New SF Police Unit to Tackle Hate Crimes Against Minority Communities

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The San Francisco Police Department (SFPD) has a new unit focused on supporting diverse communities, Mayor London Breed announced last week.

Created under the department’s Community Engagement Division, the Community Liaison Unit specifically aims to help “victims of hate crimes and prejudice-based incidents,” which, for Asian Americans, have gotten worse since the onset of the COVID-19 pandemic.

Five officers will identify patterns, devise intervention techniques and help victims navigate the criminal justice system when reporting such incidents. They will support existing Community Liaison Officers at each of the 10 SFPD district stations.

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Aside from Asian and Pacific Islander Americans, the unit will serve as a liaison to African Americans, Latinx Americans, LGBTQ, and Muslim communities with limited English proficiency and senior residents of the city. It will also work with the Investigations Bureau, the Media Relations Unit and the District Attorney’s Office.

More than 2,500 anti-Asian incidents have been reported throughout the U.S. since mid-March. Of those, 46% came from California.

Reported cases range from vandalism to verbal harassment to physical attacks.

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In response to the issue, the NYPD, for one, created an Asian Hate Crime Task Force in August and made it permanent last month.

“Building trust and communication between law enforcement and diverse communities is crucial to keeping our communities safe. With anti-Asian sentiment and hate crimes on the rise, this new program will be especially beneficial for our API communities navigating this difficult time,” Assemblymember David Chiu said of San Francisco’s Community Liaison Unit.

It is believed that many of the attacks against Asian Americans amid the COVID-19 crisis have gone unreported. Possible reasons include language barriers, fear of retaliation and distrust of the police.

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The new SFPD unit seeks to ensure that the diverse communities feel safe and comfortable working with officers. Representatives will be present in community meetings and focus on “getting to know the community well, building partnerships and establishing trust.”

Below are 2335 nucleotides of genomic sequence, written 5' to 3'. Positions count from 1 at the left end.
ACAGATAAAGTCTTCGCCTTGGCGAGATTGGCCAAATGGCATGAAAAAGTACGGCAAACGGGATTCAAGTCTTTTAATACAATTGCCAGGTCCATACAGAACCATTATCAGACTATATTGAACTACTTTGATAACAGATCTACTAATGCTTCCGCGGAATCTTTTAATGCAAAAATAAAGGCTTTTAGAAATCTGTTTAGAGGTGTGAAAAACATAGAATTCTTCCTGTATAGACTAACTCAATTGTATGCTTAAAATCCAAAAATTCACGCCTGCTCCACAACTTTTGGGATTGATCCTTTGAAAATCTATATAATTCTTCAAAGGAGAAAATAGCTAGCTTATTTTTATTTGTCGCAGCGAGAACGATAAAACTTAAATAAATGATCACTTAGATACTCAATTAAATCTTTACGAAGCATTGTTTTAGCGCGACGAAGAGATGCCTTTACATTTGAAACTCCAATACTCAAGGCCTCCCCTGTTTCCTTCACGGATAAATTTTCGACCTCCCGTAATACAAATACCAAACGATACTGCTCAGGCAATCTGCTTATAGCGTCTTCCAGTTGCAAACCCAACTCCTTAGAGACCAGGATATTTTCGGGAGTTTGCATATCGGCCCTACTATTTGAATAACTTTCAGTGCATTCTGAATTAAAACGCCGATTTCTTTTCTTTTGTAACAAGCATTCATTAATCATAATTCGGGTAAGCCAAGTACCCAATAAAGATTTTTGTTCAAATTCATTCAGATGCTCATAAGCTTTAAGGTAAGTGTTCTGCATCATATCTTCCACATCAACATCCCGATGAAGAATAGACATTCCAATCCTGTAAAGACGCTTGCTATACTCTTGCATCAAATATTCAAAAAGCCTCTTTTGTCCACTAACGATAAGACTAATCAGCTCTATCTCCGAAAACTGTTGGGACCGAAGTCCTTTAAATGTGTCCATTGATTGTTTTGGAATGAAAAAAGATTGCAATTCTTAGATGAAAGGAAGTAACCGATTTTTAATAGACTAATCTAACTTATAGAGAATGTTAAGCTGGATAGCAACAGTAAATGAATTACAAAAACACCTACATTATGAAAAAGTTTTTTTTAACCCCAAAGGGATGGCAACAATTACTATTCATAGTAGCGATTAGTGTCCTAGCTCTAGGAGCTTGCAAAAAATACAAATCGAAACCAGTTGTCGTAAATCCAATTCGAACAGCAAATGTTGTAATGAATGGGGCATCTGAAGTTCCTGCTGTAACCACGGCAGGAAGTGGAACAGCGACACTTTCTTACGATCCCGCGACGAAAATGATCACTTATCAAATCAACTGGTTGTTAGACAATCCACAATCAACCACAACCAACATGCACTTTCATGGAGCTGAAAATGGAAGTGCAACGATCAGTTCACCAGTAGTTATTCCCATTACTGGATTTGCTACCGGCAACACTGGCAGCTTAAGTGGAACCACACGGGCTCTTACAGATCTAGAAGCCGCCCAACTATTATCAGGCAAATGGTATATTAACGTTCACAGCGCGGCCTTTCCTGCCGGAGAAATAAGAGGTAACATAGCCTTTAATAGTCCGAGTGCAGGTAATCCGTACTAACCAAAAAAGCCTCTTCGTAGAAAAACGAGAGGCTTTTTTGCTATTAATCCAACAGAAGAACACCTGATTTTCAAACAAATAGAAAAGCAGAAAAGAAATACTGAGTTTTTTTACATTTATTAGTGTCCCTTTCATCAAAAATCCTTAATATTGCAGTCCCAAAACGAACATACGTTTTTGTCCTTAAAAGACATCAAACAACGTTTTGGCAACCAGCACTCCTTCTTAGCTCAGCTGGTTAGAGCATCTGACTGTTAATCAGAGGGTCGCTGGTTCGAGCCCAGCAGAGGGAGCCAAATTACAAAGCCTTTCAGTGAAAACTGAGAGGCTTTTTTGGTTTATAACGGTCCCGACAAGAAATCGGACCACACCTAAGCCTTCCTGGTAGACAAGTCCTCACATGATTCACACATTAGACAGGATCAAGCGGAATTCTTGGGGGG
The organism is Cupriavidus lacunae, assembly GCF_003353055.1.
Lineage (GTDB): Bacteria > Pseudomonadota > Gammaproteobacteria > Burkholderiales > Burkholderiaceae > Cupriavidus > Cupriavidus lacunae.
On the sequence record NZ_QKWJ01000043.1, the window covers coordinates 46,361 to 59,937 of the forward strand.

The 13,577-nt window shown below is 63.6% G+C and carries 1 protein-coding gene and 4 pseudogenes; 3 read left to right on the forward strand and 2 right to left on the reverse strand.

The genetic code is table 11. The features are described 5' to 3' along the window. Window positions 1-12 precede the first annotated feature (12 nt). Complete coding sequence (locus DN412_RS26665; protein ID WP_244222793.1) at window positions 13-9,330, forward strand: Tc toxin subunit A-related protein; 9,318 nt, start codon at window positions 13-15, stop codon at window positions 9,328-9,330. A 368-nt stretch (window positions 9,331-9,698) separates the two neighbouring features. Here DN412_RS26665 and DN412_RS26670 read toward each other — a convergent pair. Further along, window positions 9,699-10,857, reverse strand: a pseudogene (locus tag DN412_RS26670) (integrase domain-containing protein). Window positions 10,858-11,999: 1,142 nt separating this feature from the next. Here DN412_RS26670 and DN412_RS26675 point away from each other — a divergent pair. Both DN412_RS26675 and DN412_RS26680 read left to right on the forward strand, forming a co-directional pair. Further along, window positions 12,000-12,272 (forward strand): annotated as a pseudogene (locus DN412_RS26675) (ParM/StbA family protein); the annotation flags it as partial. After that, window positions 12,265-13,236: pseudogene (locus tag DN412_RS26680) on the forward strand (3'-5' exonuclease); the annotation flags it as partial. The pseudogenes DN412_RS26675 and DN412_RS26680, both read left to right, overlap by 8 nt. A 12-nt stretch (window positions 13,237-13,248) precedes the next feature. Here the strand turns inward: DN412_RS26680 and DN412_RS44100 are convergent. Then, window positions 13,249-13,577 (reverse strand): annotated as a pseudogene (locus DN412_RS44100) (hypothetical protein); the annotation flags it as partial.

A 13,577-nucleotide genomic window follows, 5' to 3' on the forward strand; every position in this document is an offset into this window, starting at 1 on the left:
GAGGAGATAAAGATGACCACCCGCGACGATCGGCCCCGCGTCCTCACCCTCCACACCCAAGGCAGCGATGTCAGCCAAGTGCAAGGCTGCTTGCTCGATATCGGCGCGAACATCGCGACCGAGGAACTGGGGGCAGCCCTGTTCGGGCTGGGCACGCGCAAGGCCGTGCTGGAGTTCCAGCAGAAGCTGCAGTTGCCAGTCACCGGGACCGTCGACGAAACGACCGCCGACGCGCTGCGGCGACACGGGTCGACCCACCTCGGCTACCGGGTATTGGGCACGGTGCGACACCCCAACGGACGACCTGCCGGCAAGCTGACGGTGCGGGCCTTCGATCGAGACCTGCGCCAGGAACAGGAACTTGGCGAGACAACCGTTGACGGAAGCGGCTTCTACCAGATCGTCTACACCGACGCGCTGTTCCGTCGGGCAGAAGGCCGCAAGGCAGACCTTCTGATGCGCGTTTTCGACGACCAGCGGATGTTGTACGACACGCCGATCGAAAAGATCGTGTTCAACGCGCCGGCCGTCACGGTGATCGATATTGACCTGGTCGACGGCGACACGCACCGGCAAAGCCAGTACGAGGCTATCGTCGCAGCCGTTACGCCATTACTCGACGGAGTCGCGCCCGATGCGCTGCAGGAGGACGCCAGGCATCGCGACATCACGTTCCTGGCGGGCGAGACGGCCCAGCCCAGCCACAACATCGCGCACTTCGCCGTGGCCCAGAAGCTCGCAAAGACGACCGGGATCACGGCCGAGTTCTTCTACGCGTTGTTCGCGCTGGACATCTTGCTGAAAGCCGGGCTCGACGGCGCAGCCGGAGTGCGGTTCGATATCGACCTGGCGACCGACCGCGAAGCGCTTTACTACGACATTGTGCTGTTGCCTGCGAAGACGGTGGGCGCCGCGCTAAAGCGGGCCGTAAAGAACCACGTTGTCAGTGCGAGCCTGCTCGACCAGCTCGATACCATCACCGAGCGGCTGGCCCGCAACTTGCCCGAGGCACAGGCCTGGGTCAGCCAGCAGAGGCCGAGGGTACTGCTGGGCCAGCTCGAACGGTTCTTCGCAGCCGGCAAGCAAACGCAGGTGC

“This new unit within our Community Engagement Division will support our ongoing efforts and ensure that the City’s diverse communities feel safe and comfortable working with SFPD officers. Maintaining this trust and cooperation with the community is essential to our crime prevention mission and in solving crimes when they do occur,” San Francisco Police Chief William Scott said.

To encourage reporting, the unit will offer crime tip lines for non-English speakers over the coming months and improve communications with monolingual residents through the use of WeChat, among other platforms.

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“As someone who has had over 30 years of experience in working with our seniors and monolingual Chinese residents, I am excited, grateful and hopeful for this newly formed SFPD unit to work with our community. This new unit will help address the underlying causes of some of the safety issues in a linguistically and culturally competent way,” said Marlene Tran, spokesperson of the Visitacion Valley Asian Alliance, current Southeast Community Facility Commissioner and former Immigrant Rights Commissioner.

The unit is expected to work seamlessly with other initiatives in the city. Breed and the Human Rights Commission recently launched the “Stand Together” campaign, which aims to combat discrimination against people of color.

“We want to make sure that anyone who is a victim of a hate crime or any other crime motivated by prejudice knows that their City and their Police Department is there to help them. This new unit will give the community a place to turn to when they need assistance, and where they know they’ll be treated with dignity and respect,” said Breed.

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Feature Image via Getty

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